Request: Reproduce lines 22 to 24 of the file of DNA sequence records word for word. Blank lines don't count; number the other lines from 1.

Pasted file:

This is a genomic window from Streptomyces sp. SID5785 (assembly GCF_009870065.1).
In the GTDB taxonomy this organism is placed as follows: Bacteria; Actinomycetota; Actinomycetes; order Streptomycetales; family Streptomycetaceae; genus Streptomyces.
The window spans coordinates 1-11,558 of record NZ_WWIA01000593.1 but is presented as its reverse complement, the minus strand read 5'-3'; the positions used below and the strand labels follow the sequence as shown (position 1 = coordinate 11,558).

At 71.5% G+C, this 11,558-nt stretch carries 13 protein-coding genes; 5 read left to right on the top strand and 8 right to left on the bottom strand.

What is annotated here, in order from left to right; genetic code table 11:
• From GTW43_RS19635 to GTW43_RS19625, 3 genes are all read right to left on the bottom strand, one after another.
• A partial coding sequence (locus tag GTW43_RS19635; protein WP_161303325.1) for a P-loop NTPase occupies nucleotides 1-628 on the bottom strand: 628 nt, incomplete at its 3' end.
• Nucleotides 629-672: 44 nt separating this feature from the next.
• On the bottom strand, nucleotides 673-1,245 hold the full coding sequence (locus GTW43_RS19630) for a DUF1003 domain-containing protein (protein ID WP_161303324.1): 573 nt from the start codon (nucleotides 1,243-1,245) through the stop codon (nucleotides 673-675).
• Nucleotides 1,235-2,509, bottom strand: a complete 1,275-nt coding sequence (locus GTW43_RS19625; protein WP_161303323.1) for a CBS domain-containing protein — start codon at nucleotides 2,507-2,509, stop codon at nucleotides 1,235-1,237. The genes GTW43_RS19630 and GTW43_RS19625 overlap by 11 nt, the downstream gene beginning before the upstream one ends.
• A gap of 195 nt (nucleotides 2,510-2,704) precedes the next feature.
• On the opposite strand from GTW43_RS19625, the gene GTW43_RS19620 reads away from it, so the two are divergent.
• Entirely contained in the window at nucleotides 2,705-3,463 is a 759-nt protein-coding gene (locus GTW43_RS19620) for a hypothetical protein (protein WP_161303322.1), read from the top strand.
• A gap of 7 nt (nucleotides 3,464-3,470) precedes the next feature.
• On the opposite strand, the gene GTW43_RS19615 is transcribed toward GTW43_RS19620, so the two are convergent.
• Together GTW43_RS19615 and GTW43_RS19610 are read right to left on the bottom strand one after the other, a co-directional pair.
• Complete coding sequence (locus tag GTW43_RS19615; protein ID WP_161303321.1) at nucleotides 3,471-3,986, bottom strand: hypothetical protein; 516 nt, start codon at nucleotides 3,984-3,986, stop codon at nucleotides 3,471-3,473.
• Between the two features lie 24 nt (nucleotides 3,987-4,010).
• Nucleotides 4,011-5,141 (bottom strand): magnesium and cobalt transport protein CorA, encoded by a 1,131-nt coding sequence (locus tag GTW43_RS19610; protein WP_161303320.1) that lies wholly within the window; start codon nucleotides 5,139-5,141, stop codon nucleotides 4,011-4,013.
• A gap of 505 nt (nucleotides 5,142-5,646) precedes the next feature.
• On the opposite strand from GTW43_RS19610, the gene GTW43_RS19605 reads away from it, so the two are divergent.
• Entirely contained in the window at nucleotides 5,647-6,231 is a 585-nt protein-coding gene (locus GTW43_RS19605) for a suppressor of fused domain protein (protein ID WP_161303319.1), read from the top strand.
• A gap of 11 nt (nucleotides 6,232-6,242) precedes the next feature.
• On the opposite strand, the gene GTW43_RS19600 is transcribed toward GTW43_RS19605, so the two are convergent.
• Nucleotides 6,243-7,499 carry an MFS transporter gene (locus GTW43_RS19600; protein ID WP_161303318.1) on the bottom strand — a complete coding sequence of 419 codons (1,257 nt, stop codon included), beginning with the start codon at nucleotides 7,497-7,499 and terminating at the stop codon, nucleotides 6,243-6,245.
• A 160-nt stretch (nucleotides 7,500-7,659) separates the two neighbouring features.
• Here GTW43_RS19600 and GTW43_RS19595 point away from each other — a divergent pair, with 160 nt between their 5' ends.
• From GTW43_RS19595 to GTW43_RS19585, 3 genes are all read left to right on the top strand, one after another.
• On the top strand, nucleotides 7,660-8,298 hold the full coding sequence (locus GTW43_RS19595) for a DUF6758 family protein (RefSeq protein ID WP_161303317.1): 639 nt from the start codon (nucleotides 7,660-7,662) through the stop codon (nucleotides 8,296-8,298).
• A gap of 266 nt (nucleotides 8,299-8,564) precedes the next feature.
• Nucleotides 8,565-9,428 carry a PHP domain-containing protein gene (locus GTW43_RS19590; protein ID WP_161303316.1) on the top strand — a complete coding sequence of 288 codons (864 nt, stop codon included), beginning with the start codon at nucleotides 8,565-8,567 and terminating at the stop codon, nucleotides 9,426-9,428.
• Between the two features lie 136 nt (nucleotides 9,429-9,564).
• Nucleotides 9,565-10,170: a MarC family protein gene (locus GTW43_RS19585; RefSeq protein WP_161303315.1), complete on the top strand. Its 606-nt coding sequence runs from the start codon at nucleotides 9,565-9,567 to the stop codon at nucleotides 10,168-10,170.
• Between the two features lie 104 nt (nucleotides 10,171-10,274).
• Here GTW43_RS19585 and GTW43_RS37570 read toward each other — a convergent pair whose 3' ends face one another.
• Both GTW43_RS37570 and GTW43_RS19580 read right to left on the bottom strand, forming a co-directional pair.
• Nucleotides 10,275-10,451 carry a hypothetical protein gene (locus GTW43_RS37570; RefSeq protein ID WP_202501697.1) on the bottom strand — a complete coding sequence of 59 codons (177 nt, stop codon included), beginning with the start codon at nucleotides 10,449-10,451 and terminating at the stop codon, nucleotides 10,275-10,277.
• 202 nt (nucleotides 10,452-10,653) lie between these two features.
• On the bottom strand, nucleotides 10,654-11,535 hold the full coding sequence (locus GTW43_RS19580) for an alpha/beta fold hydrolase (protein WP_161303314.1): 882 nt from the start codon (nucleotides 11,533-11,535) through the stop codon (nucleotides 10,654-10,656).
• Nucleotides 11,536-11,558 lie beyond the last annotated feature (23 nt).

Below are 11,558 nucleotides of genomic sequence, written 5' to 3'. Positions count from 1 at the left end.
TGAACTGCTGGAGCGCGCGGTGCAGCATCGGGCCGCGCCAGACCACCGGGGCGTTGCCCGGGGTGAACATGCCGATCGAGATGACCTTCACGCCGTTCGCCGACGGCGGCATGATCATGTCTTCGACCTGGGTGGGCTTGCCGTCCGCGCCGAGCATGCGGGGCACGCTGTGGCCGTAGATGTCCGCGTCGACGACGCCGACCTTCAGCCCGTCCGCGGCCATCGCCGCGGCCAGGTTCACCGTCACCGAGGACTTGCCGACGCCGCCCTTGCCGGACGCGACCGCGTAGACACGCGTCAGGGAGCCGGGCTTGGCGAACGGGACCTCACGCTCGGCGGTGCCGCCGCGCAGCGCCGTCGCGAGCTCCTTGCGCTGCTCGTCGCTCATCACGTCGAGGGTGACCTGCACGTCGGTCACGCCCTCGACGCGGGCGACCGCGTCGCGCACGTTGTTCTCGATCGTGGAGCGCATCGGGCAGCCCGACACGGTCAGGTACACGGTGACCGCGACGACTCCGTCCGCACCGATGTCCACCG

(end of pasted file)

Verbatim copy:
• Entirely contained in the window at nucleotides 5,647-6,231 is a 585-nt protein-coding gene (locus GTW43_RS19605) for a suppressor of fused domain protein (protein ID WP_161303319.1), read from the top strand.
• A gap of 11 nt (nucleotides 6,232-6,242) precedes the next feature.
• On the opposite strand, the gene GTW43_RS19600 is transcribed toward GTW43_RS19605, so the two are convergent.